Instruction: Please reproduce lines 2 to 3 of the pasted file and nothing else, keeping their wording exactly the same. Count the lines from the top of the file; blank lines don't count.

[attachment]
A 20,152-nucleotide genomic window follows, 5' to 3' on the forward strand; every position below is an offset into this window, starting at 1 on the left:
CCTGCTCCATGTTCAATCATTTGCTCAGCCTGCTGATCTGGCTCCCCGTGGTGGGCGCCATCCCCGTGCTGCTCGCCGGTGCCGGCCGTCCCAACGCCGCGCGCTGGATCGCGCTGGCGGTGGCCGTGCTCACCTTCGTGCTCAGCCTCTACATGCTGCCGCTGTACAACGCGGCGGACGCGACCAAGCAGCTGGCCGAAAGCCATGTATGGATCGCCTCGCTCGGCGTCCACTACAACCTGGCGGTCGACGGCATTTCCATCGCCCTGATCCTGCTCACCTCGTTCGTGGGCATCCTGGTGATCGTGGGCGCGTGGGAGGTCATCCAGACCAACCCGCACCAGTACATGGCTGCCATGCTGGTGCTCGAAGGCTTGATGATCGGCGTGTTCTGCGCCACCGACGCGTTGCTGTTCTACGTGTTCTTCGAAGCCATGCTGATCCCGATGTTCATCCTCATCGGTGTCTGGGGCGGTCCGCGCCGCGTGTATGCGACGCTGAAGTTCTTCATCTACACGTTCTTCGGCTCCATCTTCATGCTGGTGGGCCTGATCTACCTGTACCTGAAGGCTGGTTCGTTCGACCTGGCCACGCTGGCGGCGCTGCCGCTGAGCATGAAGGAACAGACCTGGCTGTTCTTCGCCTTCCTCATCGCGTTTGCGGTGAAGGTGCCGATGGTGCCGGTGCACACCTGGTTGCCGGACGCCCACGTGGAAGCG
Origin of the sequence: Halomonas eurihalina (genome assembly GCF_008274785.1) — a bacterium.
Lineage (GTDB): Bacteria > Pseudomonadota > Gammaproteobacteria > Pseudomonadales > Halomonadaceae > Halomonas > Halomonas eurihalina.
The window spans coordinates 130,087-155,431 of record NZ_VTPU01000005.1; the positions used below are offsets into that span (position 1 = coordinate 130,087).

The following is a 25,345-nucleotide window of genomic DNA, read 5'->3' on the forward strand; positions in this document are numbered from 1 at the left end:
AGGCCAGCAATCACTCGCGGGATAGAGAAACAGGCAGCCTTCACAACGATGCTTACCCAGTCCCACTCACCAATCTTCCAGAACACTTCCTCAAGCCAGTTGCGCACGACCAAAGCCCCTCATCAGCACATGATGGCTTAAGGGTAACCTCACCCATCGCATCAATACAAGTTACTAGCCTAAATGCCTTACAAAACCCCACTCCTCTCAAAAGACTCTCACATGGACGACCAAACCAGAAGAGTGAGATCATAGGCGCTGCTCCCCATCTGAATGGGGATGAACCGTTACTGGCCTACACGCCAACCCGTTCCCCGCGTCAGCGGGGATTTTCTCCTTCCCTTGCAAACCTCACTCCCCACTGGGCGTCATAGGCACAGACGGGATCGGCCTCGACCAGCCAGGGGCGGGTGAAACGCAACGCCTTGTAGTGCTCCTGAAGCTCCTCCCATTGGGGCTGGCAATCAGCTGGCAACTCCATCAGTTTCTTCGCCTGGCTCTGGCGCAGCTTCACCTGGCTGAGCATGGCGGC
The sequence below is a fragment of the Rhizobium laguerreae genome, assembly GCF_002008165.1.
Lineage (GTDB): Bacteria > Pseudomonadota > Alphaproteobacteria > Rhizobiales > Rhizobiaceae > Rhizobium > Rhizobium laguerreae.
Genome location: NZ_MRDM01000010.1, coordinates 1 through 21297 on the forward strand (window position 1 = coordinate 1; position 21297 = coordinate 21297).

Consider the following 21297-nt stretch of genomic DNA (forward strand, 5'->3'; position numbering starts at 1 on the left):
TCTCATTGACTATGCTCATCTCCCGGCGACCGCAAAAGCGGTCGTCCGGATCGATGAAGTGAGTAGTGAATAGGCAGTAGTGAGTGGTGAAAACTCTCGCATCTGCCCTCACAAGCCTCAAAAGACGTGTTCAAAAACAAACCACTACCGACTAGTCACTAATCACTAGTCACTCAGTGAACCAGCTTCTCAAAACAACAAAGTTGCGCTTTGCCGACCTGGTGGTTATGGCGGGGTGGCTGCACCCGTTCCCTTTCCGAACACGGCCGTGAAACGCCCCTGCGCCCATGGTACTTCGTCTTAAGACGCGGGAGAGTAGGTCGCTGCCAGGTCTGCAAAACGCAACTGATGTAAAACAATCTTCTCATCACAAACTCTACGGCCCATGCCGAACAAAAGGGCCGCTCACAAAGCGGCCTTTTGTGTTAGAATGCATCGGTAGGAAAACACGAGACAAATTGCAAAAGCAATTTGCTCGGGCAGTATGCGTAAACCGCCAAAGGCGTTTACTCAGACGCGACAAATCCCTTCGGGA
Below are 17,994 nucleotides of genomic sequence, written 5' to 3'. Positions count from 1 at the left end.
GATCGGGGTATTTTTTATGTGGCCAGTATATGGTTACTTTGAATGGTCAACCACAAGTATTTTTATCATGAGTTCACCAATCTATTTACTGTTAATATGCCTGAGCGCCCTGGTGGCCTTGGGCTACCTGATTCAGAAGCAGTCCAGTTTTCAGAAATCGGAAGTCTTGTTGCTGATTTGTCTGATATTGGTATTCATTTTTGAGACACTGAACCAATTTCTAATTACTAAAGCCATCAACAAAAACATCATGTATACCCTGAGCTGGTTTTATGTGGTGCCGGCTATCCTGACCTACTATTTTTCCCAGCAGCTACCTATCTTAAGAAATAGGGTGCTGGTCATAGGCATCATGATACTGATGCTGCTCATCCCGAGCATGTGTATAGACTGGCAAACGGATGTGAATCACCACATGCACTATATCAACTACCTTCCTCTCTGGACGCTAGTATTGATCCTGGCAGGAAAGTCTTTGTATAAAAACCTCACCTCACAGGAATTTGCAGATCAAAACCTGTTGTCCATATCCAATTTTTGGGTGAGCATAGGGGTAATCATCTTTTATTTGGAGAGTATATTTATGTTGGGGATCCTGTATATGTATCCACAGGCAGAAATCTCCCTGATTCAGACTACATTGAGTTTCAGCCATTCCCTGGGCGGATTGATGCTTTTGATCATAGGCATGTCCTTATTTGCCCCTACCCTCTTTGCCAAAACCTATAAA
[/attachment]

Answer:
CCTGCTCCATGTTCAATCATTTGCTCAGCCTGCTGATCTGGCTCCCCGTGGTGGGCGCCATCCCCGTGCTGCTCGCCGGTGCCGGCCGTCCCAACGCCGCGCGCTGGATCGCGCTGGCGGTGGCCGTGCTCACCTTCGTGCTCAGCCTCTACATGCTGCCGCTGTACAACGCGGCGGACGCGACCAAGCAGCTGGCCGAAAGCCATGTATGGATCGCCTCGCTCGGCGTCCACTACAACCTGGCGGTCGACGGCATTTCCATCGCCCTGATCCTGCTCACCTCGTTCGTGGGCATCCTGGTGATCGTGGGCGCGTGGGAGGTCATCCAGACCAACCCGCACCAGTACATGGCTGCCATGCTGGTGCTCGAAGGCTTGATGATCGGCGTGTTCTGCGCCACCGACGCGTTGCTGTTCTACGTGTTCTTCGAAGCCATGCTGATCCCGATGTTCATCCTCATCGGTGTCTGGGGCGGTCCGCGCCGCGTGTATGCGACGCTGAAGTTCTTCATCTACACGTTCTTCGGCTCCATCTTCATGCTGGTGGGCCTGATCTACCTGTACCTGAAGGCTGGTTCGTTCGACCTGGCCACGCTGGCGGCGCTGCCGCTGAGCATGAAGGAACAGACCTGGCTGTTCTTCGCCTTCCTCATCGCGTTTGCGGTGAAGGTGCCGATGGTGCCGGTGCACACCTGGTTGCCGGACGCCCACGTGGAAGCG
Origin of the sequence: Halomonas eurihalina (genome assembly GCF_008274785.1) — a bacterium.